7 BigWins has delivered oil and gas development – Kachikwu

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Dr Ibe Emmanuel Kachikwu says Nigeria's oil and gas sector has recorded some enviable achievements
Dr Ibe Emmanuel Kachikwu says Nigeria’s oil and gas sector has recorded some enviable achievements

The Minister of state for Petroleum Resources, Dr Ibe kachikwu said the Launch of the oil and Gas road map tagged “7 BigWins” has brought about  many development in the oil and gas sector in the country.

Kachikwu disclosed this at the opening ceremony of the Nigeria International Petroleum Summit (NIPS), on Monday in Abuja.



The five days summit is designed to be Africa’s largest and most important platform and linkage to the world.

Deal of the day

It  is fashioned after the annual Offshore Technology Conference (OTC) where technological breakthroughs are unveiled.

He said that the launch of the road map had opened up so many opportunities in the sector, thereby brought about growth and development.

He said that the ministry had been able to change the funding capacity of the upstream oil and gas sector in the county.

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“This has energised investors in the upstream sector. Now we are beginning to see projects like Egina, 15 billion dollars; Zabazaba, potential 10 billion dollars; Bonga, potential 10 billion dollars, and the likes.

“So many other investments. Put at over 40 billion dollars  potential investments over the next five years, if we do the right thing, set the right models and set the right policies.

“That is very key and that is coming from a country where investments had runaway for nearly seven to 10 years,” he said.

The Minister further said that he targeted that over the next 10 years, Nigeria would produce an FPSO and would become self-sufficient in its own power provision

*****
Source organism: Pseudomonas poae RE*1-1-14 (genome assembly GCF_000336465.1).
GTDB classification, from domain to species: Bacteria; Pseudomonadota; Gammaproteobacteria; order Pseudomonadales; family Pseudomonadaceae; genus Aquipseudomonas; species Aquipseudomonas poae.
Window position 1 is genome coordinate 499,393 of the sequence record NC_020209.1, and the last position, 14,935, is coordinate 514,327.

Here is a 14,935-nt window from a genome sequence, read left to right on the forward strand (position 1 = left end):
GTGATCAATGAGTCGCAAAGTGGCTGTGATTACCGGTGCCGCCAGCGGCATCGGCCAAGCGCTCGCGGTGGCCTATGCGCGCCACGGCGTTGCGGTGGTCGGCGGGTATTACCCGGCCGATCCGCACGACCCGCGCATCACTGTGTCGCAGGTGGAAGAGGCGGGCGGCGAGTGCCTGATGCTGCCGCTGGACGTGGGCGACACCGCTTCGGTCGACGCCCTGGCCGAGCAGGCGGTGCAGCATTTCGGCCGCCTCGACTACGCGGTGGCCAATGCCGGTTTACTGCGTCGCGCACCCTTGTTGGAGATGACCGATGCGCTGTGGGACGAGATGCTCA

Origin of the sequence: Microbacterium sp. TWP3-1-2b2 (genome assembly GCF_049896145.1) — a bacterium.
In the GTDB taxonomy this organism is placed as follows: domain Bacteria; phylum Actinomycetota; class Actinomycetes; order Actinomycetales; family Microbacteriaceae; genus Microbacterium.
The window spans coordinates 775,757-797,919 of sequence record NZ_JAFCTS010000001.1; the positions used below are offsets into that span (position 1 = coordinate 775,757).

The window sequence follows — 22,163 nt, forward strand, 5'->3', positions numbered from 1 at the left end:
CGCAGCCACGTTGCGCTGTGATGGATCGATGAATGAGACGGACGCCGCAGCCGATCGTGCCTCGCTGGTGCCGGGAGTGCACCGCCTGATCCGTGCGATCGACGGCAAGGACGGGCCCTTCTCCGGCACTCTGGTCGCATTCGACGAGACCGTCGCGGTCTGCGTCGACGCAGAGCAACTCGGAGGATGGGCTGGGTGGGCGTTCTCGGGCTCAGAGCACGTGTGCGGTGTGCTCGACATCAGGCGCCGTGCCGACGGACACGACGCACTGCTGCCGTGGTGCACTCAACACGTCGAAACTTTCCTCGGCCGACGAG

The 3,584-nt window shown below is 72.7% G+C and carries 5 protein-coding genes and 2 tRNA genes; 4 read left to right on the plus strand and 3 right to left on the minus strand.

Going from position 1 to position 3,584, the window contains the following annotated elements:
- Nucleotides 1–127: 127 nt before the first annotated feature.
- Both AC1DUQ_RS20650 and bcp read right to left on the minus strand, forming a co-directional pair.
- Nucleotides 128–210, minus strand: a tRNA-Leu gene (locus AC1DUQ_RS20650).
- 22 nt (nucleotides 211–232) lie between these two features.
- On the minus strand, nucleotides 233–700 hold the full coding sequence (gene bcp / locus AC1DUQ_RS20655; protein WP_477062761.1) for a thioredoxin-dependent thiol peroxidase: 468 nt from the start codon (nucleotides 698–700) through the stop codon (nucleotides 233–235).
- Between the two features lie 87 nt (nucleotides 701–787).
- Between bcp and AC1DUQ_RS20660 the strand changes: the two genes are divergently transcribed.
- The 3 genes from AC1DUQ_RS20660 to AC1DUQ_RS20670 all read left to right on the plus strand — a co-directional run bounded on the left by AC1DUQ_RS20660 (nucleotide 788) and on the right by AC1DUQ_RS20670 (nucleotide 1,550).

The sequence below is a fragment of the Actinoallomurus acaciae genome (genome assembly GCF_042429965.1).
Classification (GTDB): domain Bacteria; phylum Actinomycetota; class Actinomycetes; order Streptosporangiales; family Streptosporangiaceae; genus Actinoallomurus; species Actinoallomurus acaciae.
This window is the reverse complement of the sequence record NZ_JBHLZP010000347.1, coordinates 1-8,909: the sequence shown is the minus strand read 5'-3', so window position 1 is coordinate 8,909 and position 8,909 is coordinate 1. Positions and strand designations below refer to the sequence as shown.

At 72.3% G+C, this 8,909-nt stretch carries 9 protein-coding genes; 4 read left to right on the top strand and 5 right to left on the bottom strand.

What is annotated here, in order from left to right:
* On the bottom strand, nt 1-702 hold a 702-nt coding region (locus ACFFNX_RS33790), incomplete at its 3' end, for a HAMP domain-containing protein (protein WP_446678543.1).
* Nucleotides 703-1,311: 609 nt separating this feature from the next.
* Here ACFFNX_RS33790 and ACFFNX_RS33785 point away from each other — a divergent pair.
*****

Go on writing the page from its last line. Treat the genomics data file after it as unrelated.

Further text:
He added that Nigeria would gravitate from crude oil, as it where, to very refined, clean provision of fossils.

He added that in 10 years, Nigerian companies, entities and shareholders, would begin to move from 10 per cent today, to between 40 and 50 per cent of local investments.

On the issue of the Niger Delta militancy, he said the ministry had been able to find a way of engagement that respects the communities, focus on their needs and take them serious.

“Not just as agitators, but indeed, as partners in the exploration of crude oil amongst others. A lot engagements to take place, a lot more work to be done, and I have given as much time.

“If we continue this and can focus on host communities, we can find the peace that is essential ultimately to be able to operate in this country without difficulties.”

He said for the first time, issues of refineries have been addresses by the ministry creating a model where target investments would go into the dilapidated refineries.

“Some of those would be announced over the next one month.

We are still targeting to be able to get these refineries up and running from about 14 per cent utilisation capacity today, to about 90 to 95 per cent over the next 18 to 20 months.

“If we do that, hopefully, we would begin to move drastically to self sufficiency in the production of refined petroleum products.

“There are other areas that we have made a lot of success, like the area of legislation and regulation. We have been able to bring out the gas policy, we have been able to bring out the petroleum policy.

“We have submitted the fiscal policy before the executive council. The Assembly itself has done a yeoman job of passing the Petroleum Industry Governance Bill.

“A lot has happened over the last two years, in the legislative and policy area. We started the early renewal of leases way before time. We are moving on it as rapidly as we can.

“We are looking at potentially going into marginal field releases. So everything thing that needs to be tackled has been done,’’ he said.